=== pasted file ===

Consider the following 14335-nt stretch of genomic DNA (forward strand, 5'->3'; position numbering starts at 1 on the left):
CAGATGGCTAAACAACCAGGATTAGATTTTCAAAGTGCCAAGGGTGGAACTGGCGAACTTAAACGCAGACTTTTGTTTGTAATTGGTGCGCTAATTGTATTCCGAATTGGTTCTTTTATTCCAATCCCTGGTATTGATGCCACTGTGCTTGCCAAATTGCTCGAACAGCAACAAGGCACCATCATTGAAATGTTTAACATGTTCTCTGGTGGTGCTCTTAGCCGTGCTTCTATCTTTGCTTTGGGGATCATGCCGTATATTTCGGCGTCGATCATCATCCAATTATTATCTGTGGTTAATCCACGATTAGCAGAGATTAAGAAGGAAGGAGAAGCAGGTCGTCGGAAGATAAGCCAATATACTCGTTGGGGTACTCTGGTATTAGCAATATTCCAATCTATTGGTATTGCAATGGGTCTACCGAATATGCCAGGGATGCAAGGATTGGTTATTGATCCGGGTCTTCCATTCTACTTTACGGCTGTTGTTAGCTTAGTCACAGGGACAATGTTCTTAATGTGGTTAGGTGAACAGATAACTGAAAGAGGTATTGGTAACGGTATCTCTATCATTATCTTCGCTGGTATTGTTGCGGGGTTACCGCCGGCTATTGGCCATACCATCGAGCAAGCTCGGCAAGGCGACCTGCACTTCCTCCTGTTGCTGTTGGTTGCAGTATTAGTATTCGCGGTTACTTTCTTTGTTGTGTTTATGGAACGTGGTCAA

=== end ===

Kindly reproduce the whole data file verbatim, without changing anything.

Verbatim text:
Consider the following 14335-nt stretch of genomic DNA (forward strand, 5'->3'; position numbering starts at 1 on the left):
CAGATGGCTAAACAACCAGGATTAGATTTTCAAAGTGCCAAGGGTGGAACTGGCGAACTTAAACGCAGACTTTTGTTTGTAATTGGTGCGCTAATTGTATTCCGAATTGGTTCTTTTATTCCAATCCCTGGTATTGATGCCACTGTGCTTGCCAAATTGCTCGAACAGCAACAAGGCACCATCATTGAAATGTTTAACATGTTCTCTGGTGGTGCTCTTAGCCGTGCTTCTATCTTTGCTTTGGGGATCATGCCGTATATTTCGGCGTCGATCATCATCCAATTATTATCTGTGGTTAATCCACGATTAGCAGAGATTAAGAAGGAAGGAGAAGCAGGTCGTCGGAAGATAAGCCAATATACTCGTTGGGGTACTCTGGTATTAGCAATATTCCAATCTATTGGTATTGCAATGGGTCTACCGAATATGCCAGGGATGCAAGGATTGGTTATTGATCCGGGTCTTCCATTCTACTTTACGGCTGTTGTTAGCTTAGTCACAGGGACAATGTTCTTAATGTGGTTAGGTGAACAGATAACTGAAAGAGGTATTGGTAACGGTATCTCTATCATTATCTTCGCTGGTATTGTTGCGGGGTTACCGCCGGCTATTGGCCATACCATCGAGCAAGCTCGGCAAGGCGACCTGCACTTCCTCCTGTTGCTGTTGGTTGCAGTATTAGTATTCGCGGTTACTTTCTTTGTTGTGTTTATGGAACGTGGTCAA